The wedding guest list is just as hard to put together as the seating chart. In a perfect world, everyone you love would be in your big day and you wouldn’t have to invite people you would rather not see. What to do then in a not-so-perfect world?
Here, you’ll find a technique of building a wedding guest list that will save you time. There’s also an infographic simplifying the decision-making process in choosing your guests. We’ll dish out a few insights on handling pressures of inviting people who are not part of your original guest list.
Most people build their wedding guest list by gradually adding people. Why not try a different approach?
Effective writers “write in white heat” and “edit in cold blood”. This means writing without fear of mistakes and restraint. Afterwards, the writer mercilessly edits for mistakes and makes big improvements on the piece.
Adopt the same principle in making your guest list. Give yourself and your partner a few days to come up with your individual lists and write down all the guests you would like to invite, even those you’re unsure of. Avoid filtering the list!
When you have finalized your lists, sit down together and go through each of the names and decide if the two of you will agree to invite that person.
By making a list in “white heat”, you can account for all the guests you can possibly think of in one process. By “editing in cold blood” with your partner, you can ensure that you’ll come up with a judicious decision on each of the names on your list. You can effectively filter your guest list this way.
This method is easier than building up your guest list over time and losing control when you add more names last-minute. These things happen more often than you think!
Now that you’ve learned how to make a guest list, how do you decide who to include?
Photo via Wedding Forward
There are lots of wedding guest list infographic guides out there but this one is by far the simplest and most straightforward. Because really, the last thing you want to do is to complicate an already tedious task. It all boils down to how often you talk and if they’ll make your wedding more fun and memorable.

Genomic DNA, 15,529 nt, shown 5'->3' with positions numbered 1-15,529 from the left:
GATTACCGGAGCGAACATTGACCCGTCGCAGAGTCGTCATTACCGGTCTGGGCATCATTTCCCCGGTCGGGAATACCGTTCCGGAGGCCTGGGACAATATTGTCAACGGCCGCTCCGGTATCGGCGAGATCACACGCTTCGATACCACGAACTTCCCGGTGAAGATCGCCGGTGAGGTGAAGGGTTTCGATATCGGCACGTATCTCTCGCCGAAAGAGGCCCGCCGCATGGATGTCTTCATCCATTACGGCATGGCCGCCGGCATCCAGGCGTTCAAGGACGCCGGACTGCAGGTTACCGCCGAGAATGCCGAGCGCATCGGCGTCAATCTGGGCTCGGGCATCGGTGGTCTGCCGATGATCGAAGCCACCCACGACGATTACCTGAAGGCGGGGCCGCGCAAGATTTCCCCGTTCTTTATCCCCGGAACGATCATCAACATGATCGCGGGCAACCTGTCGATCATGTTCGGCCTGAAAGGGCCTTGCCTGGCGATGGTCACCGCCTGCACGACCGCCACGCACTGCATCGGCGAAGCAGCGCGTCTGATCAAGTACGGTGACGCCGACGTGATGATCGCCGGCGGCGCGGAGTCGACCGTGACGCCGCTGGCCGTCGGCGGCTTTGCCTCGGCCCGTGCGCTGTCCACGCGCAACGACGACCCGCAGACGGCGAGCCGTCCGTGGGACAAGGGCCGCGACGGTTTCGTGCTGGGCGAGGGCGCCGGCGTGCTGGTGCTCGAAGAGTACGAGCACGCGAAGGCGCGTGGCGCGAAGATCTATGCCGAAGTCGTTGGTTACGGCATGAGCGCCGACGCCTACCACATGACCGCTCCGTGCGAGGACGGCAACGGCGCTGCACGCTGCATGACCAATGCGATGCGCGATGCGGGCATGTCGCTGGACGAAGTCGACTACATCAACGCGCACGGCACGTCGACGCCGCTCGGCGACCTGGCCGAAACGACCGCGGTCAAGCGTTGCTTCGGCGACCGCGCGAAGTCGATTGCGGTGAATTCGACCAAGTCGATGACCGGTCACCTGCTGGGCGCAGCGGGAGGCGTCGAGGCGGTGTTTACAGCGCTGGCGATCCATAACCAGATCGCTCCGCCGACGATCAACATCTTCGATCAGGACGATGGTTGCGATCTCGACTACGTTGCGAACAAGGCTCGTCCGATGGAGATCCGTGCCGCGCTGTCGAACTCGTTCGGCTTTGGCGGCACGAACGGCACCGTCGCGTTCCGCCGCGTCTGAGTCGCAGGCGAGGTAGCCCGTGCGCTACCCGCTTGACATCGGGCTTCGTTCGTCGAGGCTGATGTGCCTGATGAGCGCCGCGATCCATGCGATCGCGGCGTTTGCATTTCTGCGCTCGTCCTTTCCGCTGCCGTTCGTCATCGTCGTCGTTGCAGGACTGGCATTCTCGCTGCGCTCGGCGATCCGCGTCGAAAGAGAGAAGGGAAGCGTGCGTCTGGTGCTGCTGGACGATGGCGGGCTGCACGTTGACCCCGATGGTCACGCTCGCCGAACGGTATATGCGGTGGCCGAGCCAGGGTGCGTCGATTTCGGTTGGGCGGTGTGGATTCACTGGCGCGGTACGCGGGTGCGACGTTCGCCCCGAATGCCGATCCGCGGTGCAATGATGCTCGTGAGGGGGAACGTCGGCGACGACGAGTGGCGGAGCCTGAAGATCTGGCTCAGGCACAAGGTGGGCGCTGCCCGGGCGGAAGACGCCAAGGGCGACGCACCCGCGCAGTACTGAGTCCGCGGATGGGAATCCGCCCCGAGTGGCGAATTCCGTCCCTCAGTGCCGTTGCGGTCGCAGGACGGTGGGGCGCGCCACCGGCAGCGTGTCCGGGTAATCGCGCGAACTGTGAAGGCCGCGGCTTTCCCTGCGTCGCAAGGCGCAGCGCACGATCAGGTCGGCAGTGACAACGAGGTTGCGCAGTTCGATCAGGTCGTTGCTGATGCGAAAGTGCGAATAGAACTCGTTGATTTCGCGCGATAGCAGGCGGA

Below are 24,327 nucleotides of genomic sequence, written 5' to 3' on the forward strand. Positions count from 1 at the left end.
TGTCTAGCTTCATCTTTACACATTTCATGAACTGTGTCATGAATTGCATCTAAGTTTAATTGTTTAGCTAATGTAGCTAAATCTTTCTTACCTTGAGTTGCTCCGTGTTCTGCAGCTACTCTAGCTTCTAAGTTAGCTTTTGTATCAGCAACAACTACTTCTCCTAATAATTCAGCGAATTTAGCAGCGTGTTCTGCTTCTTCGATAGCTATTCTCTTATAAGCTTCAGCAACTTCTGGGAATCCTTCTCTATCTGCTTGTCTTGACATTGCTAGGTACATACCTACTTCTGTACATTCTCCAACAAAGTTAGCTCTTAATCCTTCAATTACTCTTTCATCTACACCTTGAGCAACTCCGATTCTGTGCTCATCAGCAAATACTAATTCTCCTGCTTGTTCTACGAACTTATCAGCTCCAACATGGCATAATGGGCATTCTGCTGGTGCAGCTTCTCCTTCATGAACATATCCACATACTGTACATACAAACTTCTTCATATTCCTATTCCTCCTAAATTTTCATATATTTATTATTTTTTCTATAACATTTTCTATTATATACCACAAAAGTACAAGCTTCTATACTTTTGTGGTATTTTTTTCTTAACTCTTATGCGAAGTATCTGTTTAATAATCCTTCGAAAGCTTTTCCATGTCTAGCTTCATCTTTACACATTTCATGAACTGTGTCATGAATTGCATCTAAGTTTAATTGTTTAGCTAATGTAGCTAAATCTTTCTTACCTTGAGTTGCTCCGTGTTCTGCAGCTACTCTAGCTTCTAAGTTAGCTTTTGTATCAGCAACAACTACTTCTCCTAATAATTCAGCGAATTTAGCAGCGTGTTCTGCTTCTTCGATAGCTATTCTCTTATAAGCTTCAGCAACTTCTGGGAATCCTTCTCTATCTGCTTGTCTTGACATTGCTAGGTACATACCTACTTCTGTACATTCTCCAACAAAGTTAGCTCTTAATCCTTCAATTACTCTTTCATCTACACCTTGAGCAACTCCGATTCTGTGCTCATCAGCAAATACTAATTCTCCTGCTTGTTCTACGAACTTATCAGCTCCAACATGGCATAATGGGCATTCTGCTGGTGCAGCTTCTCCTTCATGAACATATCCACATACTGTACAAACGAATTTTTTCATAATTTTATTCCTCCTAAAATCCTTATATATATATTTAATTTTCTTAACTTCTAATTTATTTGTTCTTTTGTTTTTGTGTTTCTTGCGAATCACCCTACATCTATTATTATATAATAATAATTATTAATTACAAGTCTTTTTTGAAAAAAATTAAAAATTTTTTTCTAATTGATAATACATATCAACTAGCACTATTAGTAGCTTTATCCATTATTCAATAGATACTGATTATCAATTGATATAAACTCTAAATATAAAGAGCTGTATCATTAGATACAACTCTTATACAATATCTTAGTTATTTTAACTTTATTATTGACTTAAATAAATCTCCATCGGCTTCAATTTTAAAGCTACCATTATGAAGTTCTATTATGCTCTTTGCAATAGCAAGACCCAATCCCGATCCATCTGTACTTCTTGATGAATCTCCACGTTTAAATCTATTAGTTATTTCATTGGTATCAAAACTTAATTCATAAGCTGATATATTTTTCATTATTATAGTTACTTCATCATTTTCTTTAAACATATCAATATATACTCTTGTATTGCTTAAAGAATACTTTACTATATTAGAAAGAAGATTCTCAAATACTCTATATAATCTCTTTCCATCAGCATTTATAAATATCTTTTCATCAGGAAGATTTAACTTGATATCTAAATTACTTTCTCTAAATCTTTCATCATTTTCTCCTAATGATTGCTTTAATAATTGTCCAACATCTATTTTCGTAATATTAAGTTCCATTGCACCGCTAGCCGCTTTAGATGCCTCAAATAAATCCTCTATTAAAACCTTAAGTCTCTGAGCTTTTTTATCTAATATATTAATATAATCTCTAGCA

“It’s my wedding and I’ll invite whoever I want” is easier said than done, especially when you want to keep the wedding small and intimate.
If you come from a closely-knit family and your parents insist on inviting certain relatives from the extended family, agree with them on a certain number of guests they’re allowed to invite and let them know that they can’t go beyond that number. Of course, you must agree with your partner on this number.
You can take a proactive approach to family and friends who aren’t invited to the wedding. Let them know that as much as they mean a lot to you, you need to keep the wedding intimate and small. Propose a post-wedding get-together as an alternative. Schedule this when you and your partner have recovered from the wedding preparations.
Just as with any aspect of wedding planning, don’t beat yourself up if you don’t come up with the ideal wedding guest list. It doesn’t exist!
In the end, it’s the presence of the people who make the occasion special that’s important. And if you can’t accommodate all your loved ones in that occasion, they will understand if they truly care for you.
Don’t forget to have the guests sign the wedding guest book! It’s fun to look back days, months, or years after the wedding and check out who made it to your big day.